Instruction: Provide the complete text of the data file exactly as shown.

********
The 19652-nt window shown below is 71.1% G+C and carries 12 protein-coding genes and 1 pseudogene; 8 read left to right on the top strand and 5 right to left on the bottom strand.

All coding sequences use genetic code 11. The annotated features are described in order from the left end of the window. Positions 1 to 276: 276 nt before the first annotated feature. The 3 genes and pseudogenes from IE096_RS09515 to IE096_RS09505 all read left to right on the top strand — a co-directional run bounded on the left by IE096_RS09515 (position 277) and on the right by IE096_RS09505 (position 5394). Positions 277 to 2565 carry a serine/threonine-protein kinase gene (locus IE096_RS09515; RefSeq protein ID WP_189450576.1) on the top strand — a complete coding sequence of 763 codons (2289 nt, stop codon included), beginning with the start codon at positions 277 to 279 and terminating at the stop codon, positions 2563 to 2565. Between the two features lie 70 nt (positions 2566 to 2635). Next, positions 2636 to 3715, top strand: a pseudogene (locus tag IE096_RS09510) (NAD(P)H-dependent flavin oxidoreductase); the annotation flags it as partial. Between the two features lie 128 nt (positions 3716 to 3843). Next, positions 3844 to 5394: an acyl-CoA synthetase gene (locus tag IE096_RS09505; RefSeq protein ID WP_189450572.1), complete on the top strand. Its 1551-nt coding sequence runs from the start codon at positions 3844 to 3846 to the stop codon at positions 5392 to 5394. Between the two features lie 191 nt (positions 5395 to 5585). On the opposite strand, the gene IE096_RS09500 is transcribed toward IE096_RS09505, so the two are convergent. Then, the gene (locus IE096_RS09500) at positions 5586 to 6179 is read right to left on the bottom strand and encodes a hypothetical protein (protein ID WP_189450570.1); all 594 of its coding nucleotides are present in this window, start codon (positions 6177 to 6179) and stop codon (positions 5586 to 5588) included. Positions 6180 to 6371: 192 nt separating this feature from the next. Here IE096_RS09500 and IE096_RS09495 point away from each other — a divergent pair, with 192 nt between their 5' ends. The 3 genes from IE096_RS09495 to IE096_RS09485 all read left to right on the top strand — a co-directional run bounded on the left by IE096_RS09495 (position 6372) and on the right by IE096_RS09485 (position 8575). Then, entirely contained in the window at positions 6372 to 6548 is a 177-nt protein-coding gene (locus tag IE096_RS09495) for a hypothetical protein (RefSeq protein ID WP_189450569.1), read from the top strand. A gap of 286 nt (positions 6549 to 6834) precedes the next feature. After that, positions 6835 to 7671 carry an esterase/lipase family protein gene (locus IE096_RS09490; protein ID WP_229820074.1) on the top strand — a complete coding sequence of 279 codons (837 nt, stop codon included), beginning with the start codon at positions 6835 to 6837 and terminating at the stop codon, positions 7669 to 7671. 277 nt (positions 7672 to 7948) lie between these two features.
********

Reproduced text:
The 19652-nt window shown below is 71.1% G+C and carries 12 protein-coding genes and 1 pseudogene; 8 read left to right on the top strand and 5 right to left on the bottom strand.

All coding sequences use genetic code 11. The annotated features are described in order from the left end of the window. Positions 1 to 276: 276 nt before the first annotated feature. The 3 genes and pseudogenes from IE096_RS09515 to IE096_RS09505 all read left to right on the top strand — a co-directional run bounded on the left by IE096_RS09515 (position 277) and on the right by IE096_RS09505 (position 5394). Positions 277 to 2565 carry a serine/threonine-protein kinase gene (locus IE096_RS09515; RefSeq protein ID WP_189450576.1) on the top strand — a complete coding sequence of 763 codons (2289 nt, stop codon included), beginning with the start codon at positions 277 to 279 and terminating at the stop codon, positions 2563 to 2565. Between the two features lie 70 nt (positions 2566 to 2635). Next, positions 2636 to 3715, top strand: a pseudogene (locus tag IE096_RS09510) (NAD(P)H-dependent flavin oxidoreductase); the annotation flags it as partial. Between the two features lie 128 nt (positions 3716 to 3843). Next, positions 3844 to 5394: an acyl-CoA synthetase gene (locus tag IE096_RS09505; RefSeq protein ID WP_189450572.1), complete on the top strand. Its 1551-nt coding sequence runs from the start codon at positions 3844 to 3846 to the stop codon at positions 5392 to 5394. Between the two features lie 191 nt (positions 5395 to 5585). On the opposite strand, the gene IE096_RS09500 is transcribed toward IE096_RS09505, so the two are convergent. Then, the gene (locus IE096_RS09500) at positions 5586 to 6179 is read right to left on the bottom strand and encodes a hypothetical protein (protein ID WP_189450570.1); all 594 of its coding nucleotides are present in this window, start codon (positions 6177 to 6179) and stop codon (positions 5586 to 5588) included. Positions 6180 to 6371: 192 nt separating this feature from the next. Here IE096_RS09500 and IE096_RS09495 point away from each other — a divergent pair, with 192 nt between their 5' ends. The 3 genes from IE096_RS09495 to IE096_RS09485 all read left to right on the top strand — a co-directional run bounded on the left by IE096_RS09495 (position 6372) and on the right by IE096_RS09485 (position 8575). Then, entirely contained in the window at positions 6372 to 6548 is a 177-nt protein-coding gene (locus tag IE096_RS09495) for a hypothetical protein (RefSeq protein ID WP_189450569.1), read from the top strand. A gap of 286 nt (positions 6549 to 6834) precedes the next feature. After that, positions 6835 to 7671 carry an esterase/lipase family protein gene (locus IE096_RS09490; protein ID WP_229820074.1) on the top strand — a complete coding sequence of 279 codons (837 nt, stop codon included), beginning with the start codon at positions 6835 to 6837 and terminating at the stop codon, positions 7669 to 7671. 277 nt (positions 7672 to 7948) lie between these two features.